The design called for a 65’ long horizontal telescoping crane-type system that was fixed to a gimbal at one end and could move about 60° on the other. At the moving end of this machine would be a 15’ tall stylized Ursula face, designed by Michael Curry. This was clearly another Bob Gurr essential job! Like the Trojan Horse, overhead safety was of prime importance in the Ursula crane. Ordinarily, something this big would be powered by high-pressure hydraulic actuators, but since the entire figure would perform over actors on the stage and some guests in the audience, we had to use electric servo actuators.
When Bob came on board for the project, he said it was a good thing I’d called him: Disney had already approached him about the Ursula project months before. The designs he’d given them were largely ignored by Disney, but they became the basis of the design we ended up building. In the end, the figure reached a full 65’ long, weighed 27 tons, the moving side traveled on railroad tracks on a specially-built bogie, and the major functions were accomplished using 5’ long actuators, all electric. It was truly a monstrous machine, but a very successful one. When Tokyo DisneySea opened, the Little Mermaid show was rated at number two in the park for guest satisfaction and number one for reliability, thanks in large part to Bob’s clarity, simplicity, and robustness of design. Not a bad trade for a bowl of soup!
There’s a lot to be said about these huge, oversized projects, and I’ll go into greater detail about them in a future column.
Bob’s career is something I think all Disney fans marvel at. His great new book—while typically detailed and full of great detail like all of Bob’s stories—represents just part of his amazing career. Speaking from the position of a fan first, and later a fellow designer on projects with Bob, and now as a friend, I think I echo the thoughts of everyone who’s met him in saying that Bob is among the finest people I’ve had the privilege to know.
One of the best compliments I’ve ever been paid came from Bob. One day while he was out at GHP, we were walking in the shop. We had about fifty animatronic figures in various states of production, some for Disney attractions, and lots of props and setwork. He turned to me and said, “You know, Garner, your shop reminds me so much of how MAPO used to be when Walt was around.” There is almost nothing in the world that is so meaningful to me as that wonderful spirit of creativity and the hum of a busy workshop that I think of when I imagine MAPO during Walt’s time, back when they built all the great things for the ’64 World’s Fair, Pirates of the Caribbean, and others in the mid to-late-1960s. That Bob would liken my little shop and GHP’s work to Disney’s back then was just about the greatest thing I’ve ever heard.
I could go on for days about how much Bob means to me, GHP, and the throng of Disney fans who adore him. He is a joyful, brilliant, infectiously creative person who is the real deal in mechanical design and innovation, too, and an exceptional artist. A couple weeks ago, I ran into Bob while waiting in line for Radiator Springs Racers at Disney California Adventure during the WDI preview. GHP was privileged to create twelve of the animated figures in the incredible new attraction. As I shook Bob’s hand he gestured around the queue and out to one of the huge rock formations in the land and said, “Garner, isn’t this just the greatest thing you’ve ever seen?! It’s beautiful! I’ve never seen something so wonderful!” He was absolutely giddy, just like a little kid going to Disneyland for the first time.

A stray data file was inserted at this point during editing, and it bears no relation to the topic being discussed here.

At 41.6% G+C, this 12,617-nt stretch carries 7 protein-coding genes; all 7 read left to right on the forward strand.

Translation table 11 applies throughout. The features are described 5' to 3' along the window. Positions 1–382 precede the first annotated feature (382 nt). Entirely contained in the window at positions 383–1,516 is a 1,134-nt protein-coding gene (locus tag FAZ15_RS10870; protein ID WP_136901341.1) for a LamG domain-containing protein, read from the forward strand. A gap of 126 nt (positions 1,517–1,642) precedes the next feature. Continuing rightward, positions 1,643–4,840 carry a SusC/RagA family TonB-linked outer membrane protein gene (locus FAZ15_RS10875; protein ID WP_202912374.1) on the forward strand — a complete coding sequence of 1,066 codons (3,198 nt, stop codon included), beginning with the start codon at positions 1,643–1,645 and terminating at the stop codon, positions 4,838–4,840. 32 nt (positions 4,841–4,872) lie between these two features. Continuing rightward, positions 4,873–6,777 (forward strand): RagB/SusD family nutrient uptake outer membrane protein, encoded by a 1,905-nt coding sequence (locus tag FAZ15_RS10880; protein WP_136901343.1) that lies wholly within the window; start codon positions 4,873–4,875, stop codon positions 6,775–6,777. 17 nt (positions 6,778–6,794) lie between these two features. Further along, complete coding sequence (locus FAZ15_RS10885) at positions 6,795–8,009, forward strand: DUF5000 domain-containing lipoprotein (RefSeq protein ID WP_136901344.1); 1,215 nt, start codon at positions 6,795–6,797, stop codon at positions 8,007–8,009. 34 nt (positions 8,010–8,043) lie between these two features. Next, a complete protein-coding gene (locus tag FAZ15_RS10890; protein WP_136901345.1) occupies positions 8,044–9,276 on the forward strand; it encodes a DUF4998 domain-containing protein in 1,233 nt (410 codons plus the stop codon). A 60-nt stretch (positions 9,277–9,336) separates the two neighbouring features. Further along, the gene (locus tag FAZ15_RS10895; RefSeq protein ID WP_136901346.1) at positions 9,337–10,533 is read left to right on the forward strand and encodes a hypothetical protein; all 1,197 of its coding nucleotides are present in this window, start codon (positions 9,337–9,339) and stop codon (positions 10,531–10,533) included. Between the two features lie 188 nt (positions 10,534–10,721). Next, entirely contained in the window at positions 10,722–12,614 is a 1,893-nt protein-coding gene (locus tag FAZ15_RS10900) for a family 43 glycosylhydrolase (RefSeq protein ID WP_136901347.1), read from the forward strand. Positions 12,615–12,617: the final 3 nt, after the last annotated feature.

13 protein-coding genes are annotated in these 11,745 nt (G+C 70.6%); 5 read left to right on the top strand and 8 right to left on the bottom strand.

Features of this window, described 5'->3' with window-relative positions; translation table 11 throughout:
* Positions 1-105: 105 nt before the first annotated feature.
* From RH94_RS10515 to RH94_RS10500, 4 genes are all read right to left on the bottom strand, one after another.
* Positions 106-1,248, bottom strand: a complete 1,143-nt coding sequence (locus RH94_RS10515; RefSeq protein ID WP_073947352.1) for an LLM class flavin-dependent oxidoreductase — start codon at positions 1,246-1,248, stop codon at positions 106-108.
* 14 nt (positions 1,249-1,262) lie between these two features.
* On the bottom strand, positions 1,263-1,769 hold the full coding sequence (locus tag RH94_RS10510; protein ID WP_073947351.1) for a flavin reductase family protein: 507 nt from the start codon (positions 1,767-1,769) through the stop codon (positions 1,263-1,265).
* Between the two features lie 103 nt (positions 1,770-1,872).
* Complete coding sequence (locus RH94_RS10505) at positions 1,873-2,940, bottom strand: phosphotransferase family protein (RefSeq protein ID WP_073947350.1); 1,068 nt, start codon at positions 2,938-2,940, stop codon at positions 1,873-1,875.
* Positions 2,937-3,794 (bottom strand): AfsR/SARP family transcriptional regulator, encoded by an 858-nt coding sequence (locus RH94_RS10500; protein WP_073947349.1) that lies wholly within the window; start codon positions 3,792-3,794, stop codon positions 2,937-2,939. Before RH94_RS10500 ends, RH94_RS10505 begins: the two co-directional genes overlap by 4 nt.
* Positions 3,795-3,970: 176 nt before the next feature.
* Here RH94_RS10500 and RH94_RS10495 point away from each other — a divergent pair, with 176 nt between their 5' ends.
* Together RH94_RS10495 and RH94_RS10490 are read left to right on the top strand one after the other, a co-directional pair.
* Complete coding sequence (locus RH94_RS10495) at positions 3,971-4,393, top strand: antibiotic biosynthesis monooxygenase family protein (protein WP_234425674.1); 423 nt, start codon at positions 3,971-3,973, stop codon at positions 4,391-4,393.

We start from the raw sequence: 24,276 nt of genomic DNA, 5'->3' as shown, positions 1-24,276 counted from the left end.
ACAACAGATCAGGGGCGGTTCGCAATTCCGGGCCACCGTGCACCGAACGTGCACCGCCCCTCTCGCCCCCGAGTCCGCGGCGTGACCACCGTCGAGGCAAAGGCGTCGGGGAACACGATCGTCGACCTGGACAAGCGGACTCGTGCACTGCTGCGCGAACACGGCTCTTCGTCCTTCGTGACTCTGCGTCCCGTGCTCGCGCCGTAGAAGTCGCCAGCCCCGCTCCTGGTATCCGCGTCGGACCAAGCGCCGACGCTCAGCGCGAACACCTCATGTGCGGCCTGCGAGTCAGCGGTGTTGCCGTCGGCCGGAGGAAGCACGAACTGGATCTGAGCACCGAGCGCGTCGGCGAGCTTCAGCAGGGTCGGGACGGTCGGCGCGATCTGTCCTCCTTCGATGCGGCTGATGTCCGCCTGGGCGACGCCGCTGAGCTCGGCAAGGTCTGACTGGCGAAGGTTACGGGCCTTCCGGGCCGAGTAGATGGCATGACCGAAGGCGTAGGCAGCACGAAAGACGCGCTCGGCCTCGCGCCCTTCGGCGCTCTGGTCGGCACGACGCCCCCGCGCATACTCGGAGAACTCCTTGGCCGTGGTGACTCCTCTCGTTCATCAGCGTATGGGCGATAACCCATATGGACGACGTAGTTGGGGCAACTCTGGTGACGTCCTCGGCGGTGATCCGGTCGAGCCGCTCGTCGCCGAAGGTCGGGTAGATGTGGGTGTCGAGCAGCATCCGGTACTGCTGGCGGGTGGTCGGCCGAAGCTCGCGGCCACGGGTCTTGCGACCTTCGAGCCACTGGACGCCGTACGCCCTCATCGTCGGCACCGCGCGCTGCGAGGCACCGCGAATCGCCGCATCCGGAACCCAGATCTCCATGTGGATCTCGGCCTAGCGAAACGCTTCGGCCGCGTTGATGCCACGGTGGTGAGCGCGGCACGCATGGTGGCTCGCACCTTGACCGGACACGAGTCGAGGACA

Bob has had that same true sense of joy every time we’ve met. There’s no challenge too big for him. Things that seem like mechanical nightmares at first blush are just detail problems to be solved for him—and he can solve them every time! Working with Bob has been one of the highlights of my career. To know him is a blessing. Bob has brought student tours through my shop many times over the years, and I always wonder if the kids know how significant this man is to the story of Disneyland and entertainment mechanical design. Because Bob would never let on that he has changed and charted the course of that story in so many ways and been such an inspiration to us all. To him, all those wonderful things he designed were just for the fun of it.
So, with only a touch of bias, I have to recommend wholeheartedly that everyone needs a copy of Bob’s book, Design: Just for Fun! I’ve got red copy number 194 on my office bookshelf right now!
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Meet Imagineering Legend Bob Gurr – Book Signing and Lunch – June 30, 2012
Bob Gurr is a true Disney and theme park design legend. He’s also a fantastic story teller and all around nice guy (as you read from Garner above). And lucky for us, there is a limited opportunity for you to grab a signed and numbered copy of his new book and join him for lunch at the Anabella Hotel (just behind DCA and next to the Anaheim Convention Center) on June 30th. The Collector’s Edition of his new book Design: Just for Fun has already sold out, but we’ve got the last 100 copies saved for our readers. Don’t miss out on this unique opportunity to spend time with one of the true greats of Disney Design. Sign up for the Bob Gurr Luncheon and Book Signing Today!